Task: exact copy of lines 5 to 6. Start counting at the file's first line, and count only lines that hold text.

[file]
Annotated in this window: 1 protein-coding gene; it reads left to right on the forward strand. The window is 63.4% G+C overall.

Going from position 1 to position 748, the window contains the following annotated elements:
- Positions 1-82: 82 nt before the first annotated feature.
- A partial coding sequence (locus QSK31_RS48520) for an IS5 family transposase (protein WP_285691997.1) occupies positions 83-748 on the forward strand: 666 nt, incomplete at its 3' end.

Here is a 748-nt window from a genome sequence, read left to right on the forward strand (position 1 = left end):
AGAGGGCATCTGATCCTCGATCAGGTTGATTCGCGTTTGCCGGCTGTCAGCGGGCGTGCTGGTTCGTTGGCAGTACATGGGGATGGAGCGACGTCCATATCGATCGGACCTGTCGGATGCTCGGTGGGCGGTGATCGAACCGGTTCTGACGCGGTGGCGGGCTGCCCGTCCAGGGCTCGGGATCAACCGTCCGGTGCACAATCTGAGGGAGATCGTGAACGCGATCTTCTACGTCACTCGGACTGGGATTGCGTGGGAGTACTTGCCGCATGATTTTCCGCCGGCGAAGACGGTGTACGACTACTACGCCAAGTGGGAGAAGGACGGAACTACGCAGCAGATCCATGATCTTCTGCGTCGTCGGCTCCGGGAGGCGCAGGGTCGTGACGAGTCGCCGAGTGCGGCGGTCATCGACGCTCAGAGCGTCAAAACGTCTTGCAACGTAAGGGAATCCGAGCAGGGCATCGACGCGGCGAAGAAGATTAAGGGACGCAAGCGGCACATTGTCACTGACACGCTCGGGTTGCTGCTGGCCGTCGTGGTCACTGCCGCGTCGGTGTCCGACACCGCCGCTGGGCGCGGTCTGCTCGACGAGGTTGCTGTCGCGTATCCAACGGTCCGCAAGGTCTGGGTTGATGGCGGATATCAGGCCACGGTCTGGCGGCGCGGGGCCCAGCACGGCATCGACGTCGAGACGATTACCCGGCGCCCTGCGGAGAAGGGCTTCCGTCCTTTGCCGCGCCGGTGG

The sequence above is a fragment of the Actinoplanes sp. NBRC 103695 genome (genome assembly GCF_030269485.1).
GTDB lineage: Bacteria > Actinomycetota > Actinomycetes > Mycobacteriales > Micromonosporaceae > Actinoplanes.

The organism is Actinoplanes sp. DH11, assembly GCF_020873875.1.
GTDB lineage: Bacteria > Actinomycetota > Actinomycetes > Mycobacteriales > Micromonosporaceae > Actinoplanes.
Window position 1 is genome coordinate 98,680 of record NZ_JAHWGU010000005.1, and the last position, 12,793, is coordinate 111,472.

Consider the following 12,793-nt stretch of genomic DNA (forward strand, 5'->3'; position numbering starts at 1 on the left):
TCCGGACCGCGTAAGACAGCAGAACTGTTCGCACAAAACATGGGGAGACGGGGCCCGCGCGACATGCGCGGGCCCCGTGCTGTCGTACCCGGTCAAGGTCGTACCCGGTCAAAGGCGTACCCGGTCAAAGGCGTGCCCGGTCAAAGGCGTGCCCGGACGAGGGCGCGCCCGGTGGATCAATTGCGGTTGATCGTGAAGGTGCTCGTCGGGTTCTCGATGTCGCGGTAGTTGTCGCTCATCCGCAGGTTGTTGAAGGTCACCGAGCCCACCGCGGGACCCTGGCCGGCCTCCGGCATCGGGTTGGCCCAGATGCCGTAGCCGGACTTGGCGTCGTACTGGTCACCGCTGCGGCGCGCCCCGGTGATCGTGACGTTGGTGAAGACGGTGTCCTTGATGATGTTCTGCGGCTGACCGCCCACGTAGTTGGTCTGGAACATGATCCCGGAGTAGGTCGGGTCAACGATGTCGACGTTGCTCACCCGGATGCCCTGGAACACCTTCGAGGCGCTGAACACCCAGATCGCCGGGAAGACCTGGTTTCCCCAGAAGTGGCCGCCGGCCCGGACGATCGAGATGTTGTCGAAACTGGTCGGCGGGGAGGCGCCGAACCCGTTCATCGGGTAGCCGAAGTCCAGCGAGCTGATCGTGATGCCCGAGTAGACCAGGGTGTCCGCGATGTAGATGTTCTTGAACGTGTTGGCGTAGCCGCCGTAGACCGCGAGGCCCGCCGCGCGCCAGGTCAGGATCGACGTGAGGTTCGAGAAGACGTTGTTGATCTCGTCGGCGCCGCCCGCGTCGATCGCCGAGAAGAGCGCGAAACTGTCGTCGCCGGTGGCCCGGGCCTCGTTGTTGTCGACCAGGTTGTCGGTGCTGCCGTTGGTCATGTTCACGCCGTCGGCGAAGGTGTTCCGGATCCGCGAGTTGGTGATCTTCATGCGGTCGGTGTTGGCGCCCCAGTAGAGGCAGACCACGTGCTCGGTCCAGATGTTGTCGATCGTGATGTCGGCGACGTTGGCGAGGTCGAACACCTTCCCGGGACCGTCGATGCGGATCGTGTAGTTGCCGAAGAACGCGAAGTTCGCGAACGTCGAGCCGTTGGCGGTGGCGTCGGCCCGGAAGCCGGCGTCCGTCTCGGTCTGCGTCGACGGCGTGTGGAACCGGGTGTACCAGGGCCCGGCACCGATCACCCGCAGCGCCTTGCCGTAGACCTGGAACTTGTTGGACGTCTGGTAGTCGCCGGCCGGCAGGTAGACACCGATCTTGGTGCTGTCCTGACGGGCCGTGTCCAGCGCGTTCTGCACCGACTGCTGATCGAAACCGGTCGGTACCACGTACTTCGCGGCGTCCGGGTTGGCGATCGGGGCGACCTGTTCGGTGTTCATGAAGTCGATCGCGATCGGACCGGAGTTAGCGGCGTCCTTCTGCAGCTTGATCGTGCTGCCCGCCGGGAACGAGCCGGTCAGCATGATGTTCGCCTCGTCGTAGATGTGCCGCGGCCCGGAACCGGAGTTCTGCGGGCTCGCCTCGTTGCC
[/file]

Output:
Here is a 748-nt window from a genome sequence, read left to right on the forward strand (position 1 = left end):
AGAGGGCATCTGATCCTCGATCAGGTTGATTCGCGTTTGCCGGCTGTCAGCGGGCGTGCTGGTTCGTTGGCAGTACATGGGGATGGAGCGACGTCCATATCGATCGGACCTGTCGGATGCTCGGTGGGCGGTGATCGAACCGGTTCTGACGCGGTGGCGGGCTGCCCGTCCAGGGCTCGGGATCAACCGTCCGGTGCACAATCTGAGGGAGATCGTGAACGCGATCTTCTACGTCACTCGGACTGGGATTGCGTGGGAGTACTTGCCGCATGATTTTCCGCCGGCGAAGACGGTGTACGACTACTACGCCAAGTGGGAGAAGGACGGAACTACGCAGCAGATCCATGATCTTCTGCGTCGTCGGCTCCGGGAGGCGCAGGGTCGTGACGAGTCGCCGAGTGCGGCGGTCATCGACGCTCAGAGCGTCAAAACGTCTTGCAACGTAAGGGAATCCGAGCAGGGCATCGACGCGGCGAAGAAGATTAAGGGACGCAAGCGGCACATTGTCACTGACACGCTCGGGTTGCTGCTGGCCGTCGTGGTCACTGCCGCGTCGGTGTCCGACACCGCCGCTGGGCGCGGTCTGCTCGACGAGGTTGCTGTCGCGTATCCAACGGTCCGCAAGGTCTGGGTTGATGGCGGATATCAGGCCACGGTCTGGCGGCGCGGGGCCCAGCACGGCATCGACGTCGAGACGATTACCCGGCGCCCTGCGGAGAAGGGCTTCCGTCCTTTGCCGCGCCGGTGG